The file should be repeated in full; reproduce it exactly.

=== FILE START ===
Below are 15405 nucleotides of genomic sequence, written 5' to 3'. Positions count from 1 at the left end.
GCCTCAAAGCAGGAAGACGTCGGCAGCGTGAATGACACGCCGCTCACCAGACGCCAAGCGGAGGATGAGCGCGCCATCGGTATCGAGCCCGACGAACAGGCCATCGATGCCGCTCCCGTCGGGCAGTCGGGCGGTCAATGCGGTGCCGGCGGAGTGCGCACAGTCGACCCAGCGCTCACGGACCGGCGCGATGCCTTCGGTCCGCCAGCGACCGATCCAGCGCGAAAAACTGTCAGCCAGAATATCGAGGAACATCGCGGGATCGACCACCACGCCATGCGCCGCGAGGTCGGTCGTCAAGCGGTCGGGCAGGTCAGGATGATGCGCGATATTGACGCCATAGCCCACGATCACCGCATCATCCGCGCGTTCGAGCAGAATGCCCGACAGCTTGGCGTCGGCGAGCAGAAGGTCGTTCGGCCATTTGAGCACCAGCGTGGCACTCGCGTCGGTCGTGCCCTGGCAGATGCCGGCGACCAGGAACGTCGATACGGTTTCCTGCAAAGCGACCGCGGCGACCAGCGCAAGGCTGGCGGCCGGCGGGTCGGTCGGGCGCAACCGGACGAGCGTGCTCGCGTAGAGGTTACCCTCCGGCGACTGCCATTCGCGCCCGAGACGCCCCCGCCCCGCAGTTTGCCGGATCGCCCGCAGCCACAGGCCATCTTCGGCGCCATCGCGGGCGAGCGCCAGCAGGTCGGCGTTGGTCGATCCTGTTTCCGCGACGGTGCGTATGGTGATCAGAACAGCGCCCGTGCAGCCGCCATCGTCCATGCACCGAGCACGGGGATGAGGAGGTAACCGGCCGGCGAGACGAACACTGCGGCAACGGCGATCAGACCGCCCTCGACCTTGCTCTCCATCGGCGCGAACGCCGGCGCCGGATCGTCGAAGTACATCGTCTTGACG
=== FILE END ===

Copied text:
Below are 15405 nucleotides of genomic sequence, written 5' to 3'. Positions count from 1 at the left end.
GCCTCAAAGCAGGAAGACGTCGGCAGCGTGAATGACACGCCGCTCACCAGACGCCAAGCGGAGGATGAGCGCGCCATCGGTATCGAGCCCGACGAACAGGCCATCGATGCCGCTCCCGTCGGGCAGTCGGGCGGTCAATGCGGTGCCGGCGGAGTGCGCACAGTCGACCCAGCGCTCACGGACCGGCGCGATGCCTTCGGTCCGCCAGCGACCGATCCAGCGCGAAAAACTGTCAGCCAGAATATCGAGGAACATCGCGGGATCGACCACCACGCCATGCGCCGCGAGGTCGGTCGTCAAGCGGTCGGGCAGGTCAGGATGATGCGCGATATTGACGCCATAGCCCACGATCACCGCATCATCCGCGCGTTCGAGCAGAATGCCCGACAGCTTGGCGTCGGCGAGCAGAAGGTCGTTCGGCCATTTGAGCACCAGCGTGGCACTCGCGTCGGTCGTGCCCTGGCAGATGCCGGCGACCAGGAACGTCGATACGGTTTCCTGCAAAGCGACCGCGGCGACCAGCGCAAGGCTGGCGGCCGGCGGGTCGGTCGGGCGCAACCGGACGAGCGTGCTCGCGTAGAGGTTACCCTCCGGCGACTGCCATTCGCGCCCGAGACGCCCCCGCCCCGCAGTTTGCCGGATCGCCCGCAGCCACAGGCCATCTTCGGCGCCATCGCGGGCGAGCGCCAGCAGGTCGGCGTTGGTCGATCCTGTTTCCGCGACGGTGCGTATGGTGATCAGAACAGCGCCCGTGCAGCCGCCATCGTCCATGCACCGAGCACGGGGATGAGGAGGTAACCGGCCGGCGAGACGAACACTGCGGCAACGGCGATCAGACCGCCCTCGACCTTGCTCTCCATCGGCGCGAACGCCGGCGCCGGATCGTCGAAGTACATCGTCTTGACG